Tennis fans line up to get into Wimbledon after camping out since Friday


Wimbledon is back…and so are the queues (and showers): Tennis fans line up to get into championship after camping out since Friday as famous column returns for first time since 2019 – but rain threatens first day

  • 2022 championship marks first time grounds filled with up to 42,000 each day since before the pandemic
  • Spectators have camped out over night and spent the morning lining up to buy on-the-door tickets today
  • The tournament was cancelled in 2020 and then went ahead in 2021, but only with 50% crowd capacity 

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The queues are already underway at Wimbledon as the grand slam tennis tournament returns today with full-capacity crowds for the first time in three years.

The 2022 championship marks the first time the grounds will be filled with up to 42,000 people every day since before the coronavirus pandemic.

Some spectators have camped out since Friday to be at the front of the famous line, where thousands patiently wait to buy on-the-door tickets in the hope of seeing some of the world’s biggest sports stars.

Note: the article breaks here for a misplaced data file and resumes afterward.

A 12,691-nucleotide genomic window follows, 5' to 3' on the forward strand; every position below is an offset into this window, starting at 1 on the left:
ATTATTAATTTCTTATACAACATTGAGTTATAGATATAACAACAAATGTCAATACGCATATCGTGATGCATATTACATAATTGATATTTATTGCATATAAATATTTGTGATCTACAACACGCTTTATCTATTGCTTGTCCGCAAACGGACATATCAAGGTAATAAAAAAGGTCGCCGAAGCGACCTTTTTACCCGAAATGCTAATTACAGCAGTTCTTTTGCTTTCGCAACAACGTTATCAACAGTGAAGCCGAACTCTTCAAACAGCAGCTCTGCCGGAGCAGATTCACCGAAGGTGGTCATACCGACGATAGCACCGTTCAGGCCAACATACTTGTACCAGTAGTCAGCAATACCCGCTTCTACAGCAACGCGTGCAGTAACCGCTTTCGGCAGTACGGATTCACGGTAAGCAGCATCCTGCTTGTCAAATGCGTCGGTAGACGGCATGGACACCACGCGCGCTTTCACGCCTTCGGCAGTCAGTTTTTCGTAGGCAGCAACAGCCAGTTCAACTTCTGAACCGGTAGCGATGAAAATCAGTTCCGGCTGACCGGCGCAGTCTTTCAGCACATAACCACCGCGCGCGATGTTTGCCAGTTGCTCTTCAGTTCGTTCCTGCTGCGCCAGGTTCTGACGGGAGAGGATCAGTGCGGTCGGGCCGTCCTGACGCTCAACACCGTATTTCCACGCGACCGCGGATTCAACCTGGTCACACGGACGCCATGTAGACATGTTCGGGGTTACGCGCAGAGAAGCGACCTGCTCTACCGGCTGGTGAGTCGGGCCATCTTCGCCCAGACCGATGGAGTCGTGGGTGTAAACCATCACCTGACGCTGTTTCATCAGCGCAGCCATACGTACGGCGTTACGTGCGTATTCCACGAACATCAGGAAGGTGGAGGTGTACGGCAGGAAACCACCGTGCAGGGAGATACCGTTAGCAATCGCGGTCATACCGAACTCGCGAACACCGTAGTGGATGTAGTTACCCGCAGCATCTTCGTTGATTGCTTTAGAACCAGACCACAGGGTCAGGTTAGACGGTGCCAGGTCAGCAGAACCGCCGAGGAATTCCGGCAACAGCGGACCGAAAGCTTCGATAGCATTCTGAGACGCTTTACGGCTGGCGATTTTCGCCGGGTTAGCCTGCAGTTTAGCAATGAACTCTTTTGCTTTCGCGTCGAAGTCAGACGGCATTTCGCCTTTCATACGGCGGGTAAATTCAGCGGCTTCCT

It comes after the tournament was cancelled in 2020 and then went ahead in 2021 but only with 50% crowd capacity.

In a true representation of the event’s return, rain threatens to stop play, as the Met Office has forecast showers to fall upon SW19 between 11am and 1pm today – though the skies should largely remain clear otherwise. 

Novak Djokovic will begin the defence of his 2021 title, while Rafael Nadal will make his return to the hallowed grass courts having not played at Wimbledon since 2019.

Eyes will also be on British player Emma Raducanu after she made history last summer as the first qualifier to win the US Open – and 23-time grand slam winner Serena Williams who is coming back as a wild card.

Both active British grand slam champions – Raducanu and Sir Andrew Murray – will play their first round matches on centre court on Monday.